Perhaps conservatives in general have been spoiled by being allowed to build on the intellectual foundations supplied by the likes of Reagan and William F. Buckley. These and others like them gave us a deep framework of ideals and beliefs that were grounded in the freedom of the individual and a wariness of the power of the State. They saw the American Constitution as a great protection against tyranny, something that had been all too much in evidence during their lives in the fascism and communism that affected so many of the world’s peoples. Even if you disagreed with them, I think it could fairly be said that their positions were arrived at in good faith and not as opportunistic calculation over some isolated issue of the moment.
Maybe this is why it has been so easy to slip down the slope to where what passes for thoughtful conservatism today starts with an incendiary sound bite, followed by a chorus of “Damn Right!” Sadly, this is what seems to pass for thoughtful discourse on the left as well. Have we all become so lazy and intellectually flaccid that we can no longer articulate what we believe and why we believe it without meanspirited attacks on those who disagree with us? Is it too much to ask that each of the candidates come to us in an honest attempt to tell us what they see that is wrong, what they see that is right and how you and I can be a part of making life better for ordinary people? Not something that polls well, but something that the candidate truly believes as shown by the way he or she has lived life.
And THAT is what I have missed this year. The only candidate I currently see who even remotely displays a coherent set of core beliefs is Bernie Sanders. Say what you will about Sanders, it certainly cannot be said that he has come to his views recently or for political gain. But aside from Sanders’ sunny view of socialism (a view which I do not happen to share) my biggest problem with his world is the way in which life is a zero sum game. For someone to win, someone else has to lose. In speech after speech, he rails about the morally defective nature of those who have not lived in harmony with his worldview. His world is a world of “us” vs. “them”, and “we” are going to make “them” pay for their transgressions once we have the power to do so. I don’t see myself as one of those on his side of the fence, which makes me wonder if I am one of the “them.”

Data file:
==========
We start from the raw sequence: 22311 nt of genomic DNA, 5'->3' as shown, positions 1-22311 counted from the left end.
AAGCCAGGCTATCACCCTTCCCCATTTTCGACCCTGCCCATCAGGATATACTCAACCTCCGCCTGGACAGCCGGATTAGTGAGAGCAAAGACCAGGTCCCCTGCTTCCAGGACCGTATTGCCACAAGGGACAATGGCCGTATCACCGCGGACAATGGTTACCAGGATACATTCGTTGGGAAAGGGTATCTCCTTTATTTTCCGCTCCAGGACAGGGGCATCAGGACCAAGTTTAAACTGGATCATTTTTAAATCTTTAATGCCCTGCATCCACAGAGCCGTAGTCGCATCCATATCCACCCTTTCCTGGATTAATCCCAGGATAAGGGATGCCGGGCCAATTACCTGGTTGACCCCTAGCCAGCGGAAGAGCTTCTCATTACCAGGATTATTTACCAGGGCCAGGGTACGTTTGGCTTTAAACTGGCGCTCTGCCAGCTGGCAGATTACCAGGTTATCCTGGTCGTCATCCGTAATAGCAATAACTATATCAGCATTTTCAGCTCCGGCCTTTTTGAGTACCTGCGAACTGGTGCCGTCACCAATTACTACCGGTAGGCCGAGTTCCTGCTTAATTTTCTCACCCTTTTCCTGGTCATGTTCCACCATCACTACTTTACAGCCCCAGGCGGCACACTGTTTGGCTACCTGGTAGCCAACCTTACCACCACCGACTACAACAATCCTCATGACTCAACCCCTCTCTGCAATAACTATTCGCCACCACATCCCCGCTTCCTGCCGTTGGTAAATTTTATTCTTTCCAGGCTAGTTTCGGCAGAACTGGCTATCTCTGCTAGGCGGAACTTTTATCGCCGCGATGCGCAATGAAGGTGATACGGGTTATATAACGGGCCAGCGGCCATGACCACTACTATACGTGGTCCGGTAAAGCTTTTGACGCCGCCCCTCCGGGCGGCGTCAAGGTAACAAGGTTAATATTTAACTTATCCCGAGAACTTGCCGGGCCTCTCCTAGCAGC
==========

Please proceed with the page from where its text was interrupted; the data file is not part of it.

In Donald Trump (and, frankly, in most of the candidates) I hear the same thing, only the “us” and the “them” are made up of different groups. And coming from the political place I inhabit, it concerns me when either you or I might be an “us” or a “them” depending on who wins an election. This, it seems to me, is what has separated the United States from the many small countries that have been led by a succession of “strong men” over the last century or two. Is Banana Republic too strong of a term? Perhaps modern politics really is just a gang war where sides are chosen and where the winners get to pillage the losers. But I hope not.
In my day job, I practice law. Our legal system is an adversarial one, where each side tries to demonstrate to the neutral judge why my client’s side has the better argument. Just as in politics, there are lawyers who treat each dispute between clients as a blood sport, where the only possible ways to disagree is to be stupid, dishonest, or maybe even evil. To a person of that mindset, there is no such thing as a disagreement between people of good faith and good will who just see things from different perspectives.
There are some big issues in our Nation, and deep disagreements over how to address them. Is it too much to ask that our candidates build a coalition by persuading us into their worldview rather than by dividing us into smaller groups and walling out those of us seen as undesirables? I hope not.